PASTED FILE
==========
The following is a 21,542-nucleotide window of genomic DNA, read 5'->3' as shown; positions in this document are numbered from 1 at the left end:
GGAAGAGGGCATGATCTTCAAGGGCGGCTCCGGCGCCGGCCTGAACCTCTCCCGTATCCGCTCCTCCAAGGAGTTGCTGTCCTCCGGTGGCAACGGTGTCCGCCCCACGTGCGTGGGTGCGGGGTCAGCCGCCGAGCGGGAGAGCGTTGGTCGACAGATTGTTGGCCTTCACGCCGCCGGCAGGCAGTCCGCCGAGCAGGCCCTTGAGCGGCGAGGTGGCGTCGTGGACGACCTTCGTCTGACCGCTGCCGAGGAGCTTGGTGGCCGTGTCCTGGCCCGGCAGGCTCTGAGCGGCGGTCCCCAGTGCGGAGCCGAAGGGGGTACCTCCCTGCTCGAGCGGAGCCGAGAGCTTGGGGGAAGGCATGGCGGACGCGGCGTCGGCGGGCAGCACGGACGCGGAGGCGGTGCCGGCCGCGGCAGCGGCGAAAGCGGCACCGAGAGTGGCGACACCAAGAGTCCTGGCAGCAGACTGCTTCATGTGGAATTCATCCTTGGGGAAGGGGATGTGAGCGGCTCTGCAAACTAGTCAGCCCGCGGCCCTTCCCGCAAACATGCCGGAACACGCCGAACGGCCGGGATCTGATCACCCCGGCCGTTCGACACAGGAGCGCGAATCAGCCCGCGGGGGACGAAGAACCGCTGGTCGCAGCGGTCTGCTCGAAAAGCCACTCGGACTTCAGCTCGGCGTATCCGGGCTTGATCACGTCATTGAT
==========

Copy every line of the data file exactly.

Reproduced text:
The following is a 21,542-nucleotide window of genomic DNA, read 5'->3' as shown; positions in this document are numbered from 1 at the left end:
GGAAGAGGGCATGATCTTCAAGGGCGGCTCCGGCGCCGGCCTGAACCTCTCCCGTATCCGCTCCTCCAAGGAGTTGCTGTCCTCCGGTGGCAACGGTGTCCGCCCCACGTGCGTGGGTGCGGGGTCAGCCGCCGAGCGGGAGAGCGTTGGTCGACAGATTGTTGGCCTTCACGCCGCCGGCAGGCAGTCCGCCGAGCAGGCCCTTGAGCGGCGAGGTGGCGTCGTGGACGACCTTCGTCTGACCGCTGCCGAGGAGCTTGGTGGCCGTGTCCTGGCCCGGCAGGCTCTGAGCGGCGGTCCCCAGTGCGGAGCCGAAGGGGGTACCTCCCTGCTCGAGCGGAGCCGAGAGCTTGGGGGAAGGCATGGCGGACGCGGCGTCGGCGGGCAGCACGGACGCGGAGGCGGTGCCGGCCGCGGCAGCGGCGAAAGCGGCACCGAGAGTGGCGACACCAAGAGTCCTGGCAGCAGACTGCTTCATGTGGAATTCATCCTTGGGGAAGGGGATGTGAGCGGCTCTGCAAACTAGTCAGCCCGCGGCCCTTCCCGCAAACATGCCGGAACACGCCGAACGGCCGGGATCTGATCACCCCGGCCGTTCGACACAGGAGCGCGAATCAGCCCGCGGGGGACGAAGAACCGCTGGTCGCAGCGGTCTGCTCGAAAAGCCACTCGGACTTCAGCTCGGCGTATCCGGGCTTGATCACGTCATTGAT